THE D.C. COUNCIL'S legislative review of local public school governance could not have come at a better time. The historically bumptious and ineffective 11-member elected Board of Education was replaced with a caretaker Emergency Board of Trustees three years ago. The elected panel is slated to regain full control over the schools next June, but most council members think major structural and operational changes are needed first. They are right.

Besides constant infighting and pettiness, the elected board has done little -- especially when it comes to advancing academic achievement of District children -- either before or since the financial control board's 1996 takeover. Allowing the current school board to manage operations without changing the way it governs or clarifying its role and responsibilities would be a disservice to the system and the city.

To shake up the status quo, Kevin Chavous (D-Ward 7), chairman of the council's education committee, has written legislation to limit the board's authority over the schools, shrink the panel by two members, require ward representatives to win citywide support and eliminate the board's power to create public charter schools. Mr. Chavous would also have the control board delay returning full oversight authority to the elected panel until January 2001, when members elected under his new scheme would be sworn in.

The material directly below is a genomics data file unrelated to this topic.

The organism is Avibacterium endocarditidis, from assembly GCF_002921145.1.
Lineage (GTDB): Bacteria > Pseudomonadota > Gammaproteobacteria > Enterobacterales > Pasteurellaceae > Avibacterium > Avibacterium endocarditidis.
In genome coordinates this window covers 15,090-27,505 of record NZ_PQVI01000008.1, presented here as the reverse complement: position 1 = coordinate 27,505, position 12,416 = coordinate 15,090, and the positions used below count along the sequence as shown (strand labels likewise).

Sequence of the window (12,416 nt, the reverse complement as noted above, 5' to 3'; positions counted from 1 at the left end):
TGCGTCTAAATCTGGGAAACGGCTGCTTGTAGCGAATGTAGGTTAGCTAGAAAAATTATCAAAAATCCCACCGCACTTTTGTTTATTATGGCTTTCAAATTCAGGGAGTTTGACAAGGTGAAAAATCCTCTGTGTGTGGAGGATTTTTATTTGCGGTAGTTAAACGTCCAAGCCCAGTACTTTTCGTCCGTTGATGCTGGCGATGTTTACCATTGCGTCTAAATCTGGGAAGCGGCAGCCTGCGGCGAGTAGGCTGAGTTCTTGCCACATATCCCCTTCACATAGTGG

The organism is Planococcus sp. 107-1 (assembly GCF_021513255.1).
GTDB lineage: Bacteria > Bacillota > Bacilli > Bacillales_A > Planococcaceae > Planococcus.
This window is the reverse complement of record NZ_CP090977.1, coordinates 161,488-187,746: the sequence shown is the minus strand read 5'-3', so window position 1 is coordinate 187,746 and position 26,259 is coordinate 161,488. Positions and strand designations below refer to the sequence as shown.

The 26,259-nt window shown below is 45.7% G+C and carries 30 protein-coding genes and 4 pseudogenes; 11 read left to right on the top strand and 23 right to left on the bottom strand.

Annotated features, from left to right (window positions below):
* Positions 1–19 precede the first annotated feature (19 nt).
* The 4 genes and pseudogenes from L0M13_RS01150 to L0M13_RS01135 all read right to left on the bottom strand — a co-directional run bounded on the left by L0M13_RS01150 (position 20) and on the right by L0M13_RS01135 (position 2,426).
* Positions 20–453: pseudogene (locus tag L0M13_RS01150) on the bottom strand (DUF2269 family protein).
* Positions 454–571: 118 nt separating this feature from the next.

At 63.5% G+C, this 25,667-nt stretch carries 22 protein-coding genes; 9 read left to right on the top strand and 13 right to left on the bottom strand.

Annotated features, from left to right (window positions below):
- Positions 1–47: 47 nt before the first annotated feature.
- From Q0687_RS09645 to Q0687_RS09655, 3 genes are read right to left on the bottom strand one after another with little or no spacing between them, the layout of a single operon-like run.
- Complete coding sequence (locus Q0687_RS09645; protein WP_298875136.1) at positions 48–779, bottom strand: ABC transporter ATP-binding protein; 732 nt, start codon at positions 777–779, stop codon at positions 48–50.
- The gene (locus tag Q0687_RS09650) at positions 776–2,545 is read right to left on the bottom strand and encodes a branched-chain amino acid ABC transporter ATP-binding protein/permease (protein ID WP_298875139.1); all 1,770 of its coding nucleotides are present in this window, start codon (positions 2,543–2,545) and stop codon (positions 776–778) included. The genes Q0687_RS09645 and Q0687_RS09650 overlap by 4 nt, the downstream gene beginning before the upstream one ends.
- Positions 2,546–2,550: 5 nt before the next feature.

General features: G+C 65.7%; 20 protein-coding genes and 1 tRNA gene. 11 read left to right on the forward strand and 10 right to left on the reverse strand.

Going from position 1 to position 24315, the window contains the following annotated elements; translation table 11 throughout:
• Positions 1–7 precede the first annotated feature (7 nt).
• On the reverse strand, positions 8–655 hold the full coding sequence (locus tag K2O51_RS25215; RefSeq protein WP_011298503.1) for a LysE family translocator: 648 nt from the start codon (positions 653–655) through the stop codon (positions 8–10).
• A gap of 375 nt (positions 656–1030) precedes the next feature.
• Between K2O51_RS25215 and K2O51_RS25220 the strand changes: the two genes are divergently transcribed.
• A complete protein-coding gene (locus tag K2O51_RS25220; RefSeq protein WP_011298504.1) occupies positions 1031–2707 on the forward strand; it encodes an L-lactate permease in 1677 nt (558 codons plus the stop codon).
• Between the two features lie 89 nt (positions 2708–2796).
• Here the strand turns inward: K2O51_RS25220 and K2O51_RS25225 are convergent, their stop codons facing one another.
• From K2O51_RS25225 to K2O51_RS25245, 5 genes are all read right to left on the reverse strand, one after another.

Mr. Chavous deserves credit for trying to change the system. A smaller board is more in line with a majority of boards in the country. Defining the board's duties so it no longer runs the schools is a major step toward getting panel members out of micromanagement. We think, however, that the way board members are chosen also warrants close review.

The 30-year-old school board is no longer the symbol of District independence. That role now falls appropriately to the mayor, the 13-member council and the D.C. delegate. Today the city needs a school board to effectively guide and oversee the school system -- not serve as the same old noisy launch pad it has been for political aspirants.